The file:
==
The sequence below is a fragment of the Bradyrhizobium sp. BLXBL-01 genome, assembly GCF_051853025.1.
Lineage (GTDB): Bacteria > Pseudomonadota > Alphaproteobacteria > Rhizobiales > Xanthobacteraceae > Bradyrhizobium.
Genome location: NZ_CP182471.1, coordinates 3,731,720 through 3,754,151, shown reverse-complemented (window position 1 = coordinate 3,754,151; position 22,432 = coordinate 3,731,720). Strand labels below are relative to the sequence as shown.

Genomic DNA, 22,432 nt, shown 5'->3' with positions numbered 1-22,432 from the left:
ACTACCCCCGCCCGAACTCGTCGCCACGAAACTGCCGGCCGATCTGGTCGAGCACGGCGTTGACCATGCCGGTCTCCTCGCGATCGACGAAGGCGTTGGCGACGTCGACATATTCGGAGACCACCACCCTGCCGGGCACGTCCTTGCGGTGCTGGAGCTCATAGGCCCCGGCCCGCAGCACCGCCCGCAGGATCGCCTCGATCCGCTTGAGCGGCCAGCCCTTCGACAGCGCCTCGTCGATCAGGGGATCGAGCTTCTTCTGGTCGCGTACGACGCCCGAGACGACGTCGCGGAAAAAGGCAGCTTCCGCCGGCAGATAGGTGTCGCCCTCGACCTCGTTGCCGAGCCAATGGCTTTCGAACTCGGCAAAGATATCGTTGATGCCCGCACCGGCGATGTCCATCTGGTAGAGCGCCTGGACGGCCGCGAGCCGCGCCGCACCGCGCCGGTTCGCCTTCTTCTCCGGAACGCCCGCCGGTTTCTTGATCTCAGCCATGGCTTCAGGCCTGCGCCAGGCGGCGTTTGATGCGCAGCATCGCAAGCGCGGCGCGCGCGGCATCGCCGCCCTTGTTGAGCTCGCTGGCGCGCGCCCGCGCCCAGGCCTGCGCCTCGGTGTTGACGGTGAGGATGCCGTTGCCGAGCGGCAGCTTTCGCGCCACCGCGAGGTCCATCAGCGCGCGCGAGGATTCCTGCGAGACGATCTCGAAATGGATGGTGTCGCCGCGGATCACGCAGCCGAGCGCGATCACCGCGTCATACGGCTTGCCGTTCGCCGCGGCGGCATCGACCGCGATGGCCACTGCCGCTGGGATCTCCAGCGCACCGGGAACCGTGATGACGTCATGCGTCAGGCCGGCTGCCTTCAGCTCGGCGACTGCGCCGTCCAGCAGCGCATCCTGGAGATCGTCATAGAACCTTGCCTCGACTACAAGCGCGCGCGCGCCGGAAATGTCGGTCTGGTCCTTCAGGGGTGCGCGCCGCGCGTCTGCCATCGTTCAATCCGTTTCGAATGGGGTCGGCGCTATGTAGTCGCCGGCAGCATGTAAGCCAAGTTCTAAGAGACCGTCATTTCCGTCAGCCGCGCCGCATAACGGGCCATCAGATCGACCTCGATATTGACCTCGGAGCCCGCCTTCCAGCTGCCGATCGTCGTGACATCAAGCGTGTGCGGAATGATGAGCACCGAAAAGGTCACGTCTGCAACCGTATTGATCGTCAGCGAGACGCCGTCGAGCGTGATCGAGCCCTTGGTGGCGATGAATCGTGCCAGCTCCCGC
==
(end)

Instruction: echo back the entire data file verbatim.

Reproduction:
The sequence below is a fragment of the Bradyrhizobium sp. BLXBL-01 genome, assembly GCF_051853025.1.
Lineage (GTDB): Bacteria > Pseudomonadota > Alphaproteobacteria > Rhizobiales > Xanthobacteraceae > Bradyrhizobium.
Genome location: NZ_CP182471.1, coordinates 3,731,720 through 3,754,151, shown reverse-complemented (window position 1 = coordinate 3,754,151; position 22,432 = coordinate 3,731,720). Strand labels below are relative to the sequence as shown.

Genomic DNA, 22,432 nt, shown 5'->3' with positions numbered 1-22,432 from the left:
ACTACCCCCGCCCGAACTCGTCGCCACGAAACTGCCGGCCGATCTGGTCGAGCACGGCGTTGACCATGCCGGTCTCCTCGCGATCGACGAAGGCGTTGGCGACGTCGACATATTCGGAGACCACCACCCTGCCGGGCACGTCCTTGCGGTGCTGGAGCTCATAGGCCCCGGCCCGCAGCACCGCCCGCAGGATCGCCTCGATCCGCTTGAGCGGCCAGCCCTTCGACAGCGCCTCGTCGATCAGGGGATCGAGCTTCTTCTGGTCGCGTACGACGCCCGAGACGACGTCGCGGAAAAAGGCAGCTTCCGCCGGCAGATAGGTGTCGCCCTCGACCTCGTTGCCGAGCCAATGGCTTTCGAACTCGGCAAAGATATCGTTGATGCCCGCACCGGCGATGTCCATCTGGTAGAGCGCCTGGACGGCCGCGAGCCGCGCCGCACCGCGCCGGTTCGCCTTCTTCTCCGGAACGCCCGCCGGTTTCTTGATCTCAGCCATGGCTTCAGGCCTGCGCCAGGCGGCGTTTGATGCGCAGCATCGCAAGCGCGGCGCGCGCGGCATCGCCGCCCTTGTTGAGCTCGCTGGCGCGCGCCCGCGCCCAGGCCTGCGCCTCGGTGTTGACGGTGAGGATGCCGTTGCCGAGCGGCAGCTTTCGCGCCACCGCGAGGTCCATCAGCGCGCGCGAGGATTCCTGCGAGACGATCTCGAAATGGATGGTGTCGCCGCGGATCACGCAGCCGAGCGCGATCACCGCGTCATACGGCTTGCCGTTCGCCGCGGCGGCATCGACCGCGATGGCCACTGCCGCTGGGATCTCCAGCGCACCGGGAACCGTGATGACGTCATGCGTCAGGCCGGCTGCCTTCAGCTCGGCGACTGCGCCGTCCAGCAGCGCATCCTGGAGATCGTCATAGAACCTTGCCTCGACTACAAGCGCGCGCGCGCCGGAAATGTCGGTCTGGTCCTTCAGGGGTGCGCGCCGCGCGTCTGCCATCGTTCAATCCGTTTCGAATGGGGTCGGCGCTATGTAGTCGCCGGCAGCATGTAAGCCAAGTTCTAAGAGACCGTCATTTCCGTCAGCCGCGCCGCATAACGGGCCATCAGATCGACCTCGATATTGACCTCGGAGCCCGCCTTCCAGCTGCCGATCGTCGTGACATCAAGCGTGTGCGGAATGATGAGCACCGAAAAGGTCACGTCTGCAACCGTATTGATCGTCAGCGAGACGCCGTCGAGCGTGATCGAGCCCTTGGTGGCGATGAATCGTGCCAGCTCCCGC